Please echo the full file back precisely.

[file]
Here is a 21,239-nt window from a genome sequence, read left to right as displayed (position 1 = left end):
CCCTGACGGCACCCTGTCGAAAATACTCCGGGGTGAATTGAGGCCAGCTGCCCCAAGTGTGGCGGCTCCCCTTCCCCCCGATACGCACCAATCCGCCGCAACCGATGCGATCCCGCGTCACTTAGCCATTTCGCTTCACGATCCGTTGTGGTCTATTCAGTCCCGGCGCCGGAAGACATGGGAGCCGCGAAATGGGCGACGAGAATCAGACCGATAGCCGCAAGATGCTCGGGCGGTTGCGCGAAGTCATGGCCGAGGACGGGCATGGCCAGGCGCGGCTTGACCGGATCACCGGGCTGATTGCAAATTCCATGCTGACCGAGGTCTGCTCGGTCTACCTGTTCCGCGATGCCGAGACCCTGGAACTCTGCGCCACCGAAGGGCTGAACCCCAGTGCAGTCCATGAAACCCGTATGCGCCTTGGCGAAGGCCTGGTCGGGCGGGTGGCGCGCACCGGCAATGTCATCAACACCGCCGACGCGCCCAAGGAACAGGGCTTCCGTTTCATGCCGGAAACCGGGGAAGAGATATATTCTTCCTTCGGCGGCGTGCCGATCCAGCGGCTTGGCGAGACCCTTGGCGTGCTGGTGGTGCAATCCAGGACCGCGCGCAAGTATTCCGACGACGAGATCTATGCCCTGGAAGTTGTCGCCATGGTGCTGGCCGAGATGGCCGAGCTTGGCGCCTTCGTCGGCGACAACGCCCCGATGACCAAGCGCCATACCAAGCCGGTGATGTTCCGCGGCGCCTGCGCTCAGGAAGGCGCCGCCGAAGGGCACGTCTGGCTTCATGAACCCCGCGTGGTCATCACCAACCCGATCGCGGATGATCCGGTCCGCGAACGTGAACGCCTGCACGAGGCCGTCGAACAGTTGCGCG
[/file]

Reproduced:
Here is a 21,239-nt window from a genome sequence, read left to right as displayed (position 1 = left end):
CCCTGACGGCACCCTGTCGAAAATACTCCGGGGTGAATTGAGGCCAGCTGCCCCAAGTGTGGCGGCTCCCCTTCCCCCCGATACGCACCAATCCGCCGCAACCGATGCGATCCCGCGTCACTTAGCCATTTCGCTTCACGATCCGTTGTGGTCTATTCAGTCCCGGCGCCGGAAGACATGGGAGCCGCGAAATGGGCGACGAGAATCAGACCGATAGCCGCAAGATGCTCGGGCGGTTGCGCGAAGTCATGGCCGAGGACGGGCATGGCCAGGCGCGGCTTGACCGGATCACCGGGCTGATTGCAAATTCCATGCTGACCGAGGTCTGCTCGGTCTACCTGTTCCGCGATGCCGAGACCCTGGAACTCTGCGCCACCGAAGGGCTGAACCCCAGTGCAGTCCATGAAACCCGTATGCGCCTTGGCGAAGGCCTGGTCGGGCGGGTGGCGCGCACCGGCAATGTCATCAACACCGCCGACGCGCCCAAGGAACAGGGCTTCCGTTTCATGCCGGAAACCGGGGAAGAGATATATTCTTCCTTCGGCGGCGTGCCGATCCAGCGGCTTGGCGAGACCCTTGGCGTGCTGGTGGTGCAATCCAGGACCGCGCGCAAGTATTCCGACGACGAGATCTATGCCCTGGAAGTTGTCGCCATGGTGCTGGCCGAGATGGCCGAGCTTGGCGCCTTCGTCGGCGACAACGCCCCGATGACCAAGCGCCATACCAAGCCGGTGATGTTCCGCGGCGCCTGCGCTCAGGAAGGCGCCGCCGAAGGGCACGTCTGGCTTCATGAACCCCGCGTGGTCATCACCAACCCGATCGCGGATGATCCGGTCCGCGAACGTGAACGCCTGCACGAGGCCGTCGAACAGTTGCGCG